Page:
Sunday, February 26, 2017

Breaking up is hard to do: PART I- How to Navigate Management Company Transitions

Hopefully, most of us enter into relationships with the expectation that they will last. However, for those of us past adolescence, we realize that even long-term relationships can end and, even when they were good for a long time, the manner in which they do can overshadow everything that preceded that ending.

In the next few posts in this Breaking Up blog series, I will discuss the various transitions a board can face including transitions from the developer, from former counsel and from a long-standing predecessor board.

In the context of a community's relationship with professional management, the stakes can often be quite high.  More and more volunteer boards have come to rely upon professional management to undertake the daily operation and administration of their communities. For some boards, this reliance is reasonable and a balance is struck between the directors' responsibilities and that of their licensed manager. However, for a growing number of communities, the professional manager has supplanted the board with the staff, contract vendors and professionals, and, in extreme cases, even with the members. What these boards may not realize, is that the ultimate responsibility and accountability will legally and stubbornly cling to them regardless of their efforts to transfer much of the operational control to management. As such, it is time for boards to become more proactive about how a relationship with a professional advisor might end and what can be done before that happens to insert some clarity into that process.  Otherwise, the transition can be difficult and even damaging to the community.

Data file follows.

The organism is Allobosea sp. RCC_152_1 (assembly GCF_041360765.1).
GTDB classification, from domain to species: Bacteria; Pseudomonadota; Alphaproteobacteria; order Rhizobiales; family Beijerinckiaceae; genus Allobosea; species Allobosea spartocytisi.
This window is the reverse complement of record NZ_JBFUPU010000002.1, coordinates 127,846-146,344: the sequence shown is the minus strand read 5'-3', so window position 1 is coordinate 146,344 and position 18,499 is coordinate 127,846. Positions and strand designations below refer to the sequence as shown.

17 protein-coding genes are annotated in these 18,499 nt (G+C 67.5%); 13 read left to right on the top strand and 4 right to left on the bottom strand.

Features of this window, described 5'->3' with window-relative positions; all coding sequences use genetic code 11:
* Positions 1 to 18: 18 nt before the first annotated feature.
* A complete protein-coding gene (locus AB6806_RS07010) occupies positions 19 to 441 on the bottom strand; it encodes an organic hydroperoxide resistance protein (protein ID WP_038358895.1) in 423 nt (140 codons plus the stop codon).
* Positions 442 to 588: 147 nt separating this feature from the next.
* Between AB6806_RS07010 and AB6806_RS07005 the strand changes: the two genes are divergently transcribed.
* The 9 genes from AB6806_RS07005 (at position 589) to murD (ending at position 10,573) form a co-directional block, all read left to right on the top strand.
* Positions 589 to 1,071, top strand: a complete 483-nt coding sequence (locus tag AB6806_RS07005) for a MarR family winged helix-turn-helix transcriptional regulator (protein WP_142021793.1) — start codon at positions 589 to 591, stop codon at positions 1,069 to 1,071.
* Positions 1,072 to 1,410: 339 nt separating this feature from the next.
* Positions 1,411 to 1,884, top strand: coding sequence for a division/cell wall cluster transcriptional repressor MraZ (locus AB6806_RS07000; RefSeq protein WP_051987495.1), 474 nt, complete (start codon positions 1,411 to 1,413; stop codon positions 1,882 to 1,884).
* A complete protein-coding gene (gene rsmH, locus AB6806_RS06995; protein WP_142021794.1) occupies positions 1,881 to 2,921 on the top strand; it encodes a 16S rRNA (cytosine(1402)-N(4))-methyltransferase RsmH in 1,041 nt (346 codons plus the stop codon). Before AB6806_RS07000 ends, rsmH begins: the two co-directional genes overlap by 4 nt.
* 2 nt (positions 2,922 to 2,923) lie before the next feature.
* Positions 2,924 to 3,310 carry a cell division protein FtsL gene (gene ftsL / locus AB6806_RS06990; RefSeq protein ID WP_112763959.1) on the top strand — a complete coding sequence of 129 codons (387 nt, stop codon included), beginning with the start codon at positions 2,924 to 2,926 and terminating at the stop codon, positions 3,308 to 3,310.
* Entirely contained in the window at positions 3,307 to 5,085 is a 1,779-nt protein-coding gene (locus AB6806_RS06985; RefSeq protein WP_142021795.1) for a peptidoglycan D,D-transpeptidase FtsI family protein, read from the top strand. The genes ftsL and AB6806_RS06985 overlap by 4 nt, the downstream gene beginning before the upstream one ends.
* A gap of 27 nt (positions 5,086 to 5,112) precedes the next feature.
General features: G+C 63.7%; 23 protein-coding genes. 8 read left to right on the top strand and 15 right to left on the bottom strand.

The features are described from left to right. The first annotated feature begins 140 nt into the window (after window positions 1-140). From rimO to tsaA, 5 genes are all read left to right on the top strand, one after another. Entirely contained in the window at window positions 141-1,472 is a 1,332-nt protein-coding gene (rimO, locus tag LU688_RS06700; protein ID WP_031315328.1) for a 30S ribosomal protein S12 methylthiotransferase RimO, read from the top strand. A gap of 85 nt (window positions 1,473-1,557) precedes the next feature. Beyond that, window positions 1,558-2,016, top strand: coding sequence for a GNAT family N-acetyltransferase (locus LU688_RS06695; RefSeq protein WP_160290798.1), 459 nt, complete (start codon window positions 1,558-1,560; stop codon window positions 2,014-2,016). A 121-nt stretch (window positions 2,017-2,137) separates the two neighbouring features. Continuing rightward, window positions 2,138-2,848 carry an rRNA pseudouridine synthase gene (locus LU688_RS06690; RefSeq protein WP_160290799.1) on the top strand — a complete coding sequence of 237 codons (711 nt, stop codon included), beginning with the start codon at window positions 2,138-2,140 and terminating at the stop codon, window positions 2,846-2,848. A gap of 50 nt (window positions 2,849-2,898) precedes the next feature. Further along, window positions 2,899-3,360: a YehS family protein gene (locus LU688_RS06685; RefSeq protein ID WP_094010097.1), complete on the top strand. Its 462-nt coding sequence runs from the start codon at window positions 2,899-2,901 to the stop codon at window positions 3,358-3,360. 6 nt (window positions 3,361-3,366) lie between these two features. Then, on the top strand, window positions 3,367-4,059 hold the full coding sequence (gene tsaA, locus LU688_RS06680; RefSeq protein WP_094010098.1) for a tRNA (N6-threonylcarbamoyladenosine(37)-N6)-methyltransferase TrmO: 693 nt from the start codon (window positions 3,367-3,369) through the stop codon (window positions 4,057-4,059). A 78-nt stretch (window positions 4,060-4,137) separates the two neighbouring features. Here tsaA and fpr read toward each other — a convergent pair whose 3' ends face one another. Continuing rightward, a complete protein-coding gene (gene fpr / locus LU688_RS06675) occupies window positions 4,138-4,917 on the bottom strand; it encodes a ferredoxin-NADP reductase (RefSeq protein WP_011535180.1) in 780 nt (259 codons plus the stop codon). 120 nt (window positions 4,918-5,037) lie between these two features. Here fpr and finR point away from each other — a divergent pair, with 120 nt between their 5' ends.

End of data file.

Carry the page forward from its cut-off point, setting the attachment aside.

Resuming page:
One of the first and most obvious steps a board can take is to ensure that its management agreement is properly reviewed by legal counsel prior to signing.  If your board would like the ability to terminate, with or without cause, at any time throughout the term of the contract, then the contract must provide the association with that right. If your Board would like to have the ability to control the handling of association funds and records, then that must be spelled out as well. The time to discuss what you want the relationship to be and how its ending should be handled, naturally, is before you sign on the line.